Monday, September 30, 2013

Start a quality program at your brewery today

Down a damp corridor I hear The Cellarmaster bellowing. " I'm trying to protect the beer!" rings off the tanks, neatly lined observers to his frustration and dedication. Snatching glances through the stands of fermenters, I see negotiations have escalated.

Contests of will break out in breweries attempting to tame the often opposing goals of growth and quality. The brew must go on, and decisions need to be made, quickly. Will quality standards or "get the job done" win the day? What is most important for preserving quality and where can (or should ) we cut corners?

Integrating quality and consistency monitoring practices in your brewery will mean building a program from scratch to support the needs of your brewery. Always keep in mind " how does this serve the needs of the brewery?"

Building a program requires the entire staff to take a direct interest in beer quality. Open your discussions with your team by explaining the overall impacts of a quality assurance program on the business.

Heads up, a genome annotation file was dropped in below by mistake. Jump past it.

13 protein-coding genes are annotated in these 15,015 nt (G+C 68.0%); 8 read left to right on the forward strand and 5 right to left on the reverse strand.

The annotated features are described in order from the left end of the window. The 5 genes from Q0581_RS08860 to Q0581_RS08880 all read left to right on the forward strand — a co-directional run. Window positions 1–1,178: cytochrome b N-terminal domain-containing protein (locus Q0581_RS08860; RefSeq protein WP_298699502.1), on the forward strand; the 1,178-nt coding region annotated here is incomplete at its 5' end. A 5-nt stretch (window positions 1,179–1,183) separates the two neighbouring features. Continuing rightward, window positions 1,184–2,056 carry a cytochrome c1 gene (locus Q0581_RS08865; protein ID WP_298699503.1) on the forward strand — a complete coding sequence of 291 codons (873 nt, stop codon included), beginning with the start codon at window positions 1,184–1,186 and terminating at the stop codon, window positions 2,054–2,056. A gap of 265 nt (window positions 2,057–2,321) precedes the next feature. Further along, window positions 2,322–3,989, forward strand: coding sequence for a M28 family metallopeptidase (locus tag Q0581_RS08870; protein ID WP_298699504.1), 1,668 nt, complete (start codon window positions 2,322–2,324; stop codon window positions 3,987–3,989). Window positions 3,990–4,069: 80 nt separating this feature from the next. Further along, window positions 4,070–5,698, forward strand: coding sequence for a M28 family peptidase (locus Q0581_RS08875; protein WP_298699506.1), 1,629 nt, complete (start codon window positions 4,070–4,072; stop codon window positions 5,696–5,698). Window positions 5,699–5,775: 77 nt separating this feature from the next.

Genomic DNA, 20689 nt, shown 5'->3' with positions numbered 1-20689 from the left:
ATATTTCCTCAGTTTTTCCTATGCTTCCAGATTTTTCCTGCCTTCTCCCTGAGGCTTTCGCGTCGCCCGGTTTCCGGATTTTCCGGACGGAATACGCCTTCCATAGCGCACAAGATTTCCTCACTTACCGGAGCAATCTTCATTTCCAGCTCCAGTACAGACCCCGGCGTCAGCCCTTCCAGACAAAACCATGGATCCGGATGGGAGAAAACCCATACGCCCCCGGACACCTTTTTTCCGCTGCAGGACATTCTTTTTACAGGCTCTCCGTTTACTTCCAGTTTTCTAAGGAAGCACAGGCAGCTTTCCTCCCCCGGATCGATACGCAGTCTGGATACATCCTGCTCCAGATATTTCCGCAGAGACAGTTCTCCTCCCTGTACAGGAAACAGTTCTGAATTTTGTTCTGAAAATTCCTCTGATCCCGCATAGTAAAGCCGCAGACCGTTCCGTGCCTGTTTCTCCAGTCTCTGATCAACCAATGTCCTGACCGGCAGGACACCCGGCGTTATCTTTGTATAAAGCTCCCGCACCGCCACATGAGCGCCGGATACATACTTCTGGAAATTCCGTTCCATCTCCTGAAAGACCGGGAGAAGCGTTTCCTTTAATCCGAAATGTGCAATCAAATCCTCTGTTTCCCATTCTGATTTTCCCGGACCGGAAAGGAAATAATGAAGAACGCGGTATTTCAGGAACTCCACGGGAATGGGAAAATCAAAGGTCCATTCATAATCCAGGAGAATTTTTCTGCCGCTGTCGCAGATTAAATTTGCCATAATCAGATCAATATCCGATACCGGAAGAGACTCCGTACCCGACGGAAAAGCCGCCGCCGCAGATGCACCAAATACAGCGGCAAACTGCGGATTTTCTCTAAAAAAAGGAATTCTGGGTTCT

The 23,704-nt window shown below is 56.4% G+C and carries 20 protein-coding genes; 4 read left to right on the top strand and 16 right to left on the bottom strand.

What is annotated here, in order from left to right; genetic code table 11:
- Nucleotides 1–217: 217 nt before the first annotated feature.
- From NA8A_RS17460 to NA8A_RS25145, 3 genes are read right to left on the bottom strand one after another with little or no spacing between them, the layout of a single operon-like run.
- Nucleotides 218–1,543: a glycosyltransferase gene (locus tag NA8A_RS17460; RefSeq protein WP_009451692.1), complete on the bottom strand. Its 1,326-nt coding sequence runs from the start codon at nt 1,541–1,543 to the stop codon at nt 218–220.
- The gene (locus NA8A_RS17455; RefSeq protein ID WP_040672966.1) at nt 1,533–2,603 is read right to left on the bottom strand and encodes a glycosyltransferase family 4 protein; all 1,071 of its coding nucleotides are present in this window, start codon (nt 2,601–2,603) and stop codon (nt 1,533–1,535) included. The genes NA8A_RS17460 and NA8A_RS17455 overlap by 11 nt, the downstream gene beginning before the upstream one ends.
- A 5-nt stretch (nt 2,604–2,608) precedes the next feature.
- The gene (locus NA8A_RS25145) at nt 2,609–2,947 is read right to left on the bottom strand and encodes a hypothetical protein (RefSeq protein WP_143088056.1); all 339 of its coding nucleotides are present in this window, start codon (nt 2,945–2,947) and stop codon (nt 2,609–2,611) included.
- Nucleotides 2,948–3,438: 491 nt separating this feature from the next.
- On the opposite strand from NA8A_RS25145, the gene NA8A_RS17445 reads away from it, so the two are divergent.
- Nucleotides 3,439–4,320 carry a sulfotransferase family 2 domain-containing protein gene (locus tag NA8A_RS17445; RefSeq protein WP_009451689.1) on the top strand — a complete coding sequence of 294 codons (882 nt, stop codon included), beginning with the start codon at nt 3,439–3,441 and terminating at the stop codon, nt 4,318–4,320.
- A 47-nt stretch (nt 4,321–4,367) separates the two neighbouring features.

Why are quality and consistency important?
Success as a brewery means creating the best beer possible with the least amount of resources and risk. Risk equates to unsaleable beer due to contamination or low quality.  Q&C effects investor relations,customer satisfaction, growth, accountability, enforcing distribution contracts, and production costs. It’s about growing and protecting your business. Let your employees know how their participation (or lack of) affects the company as a whole.

What can we learn from very successful breweries?
AB, SAB Miller, Molson Coors, Sierra Nevada, Boston BC, New Belgium. All provide a consistent, high
quality product to their customers at national and international level. It’s about customer trust. You want your customers to get what they expect. All have invested in quality control measures to grow.

What are your goals?
What changes are coming for your business and how can implementing quality and consistency
tracking and evaluation help your product improve or maintain Q&C in spite of those changes?

Example goals:
Make 50,000 BBL packaged product with 120 day shelf life this year.
Increase brand consistency across multiple brewpubs
Increase consistency batch to batch
Troubleshoot obvious flaws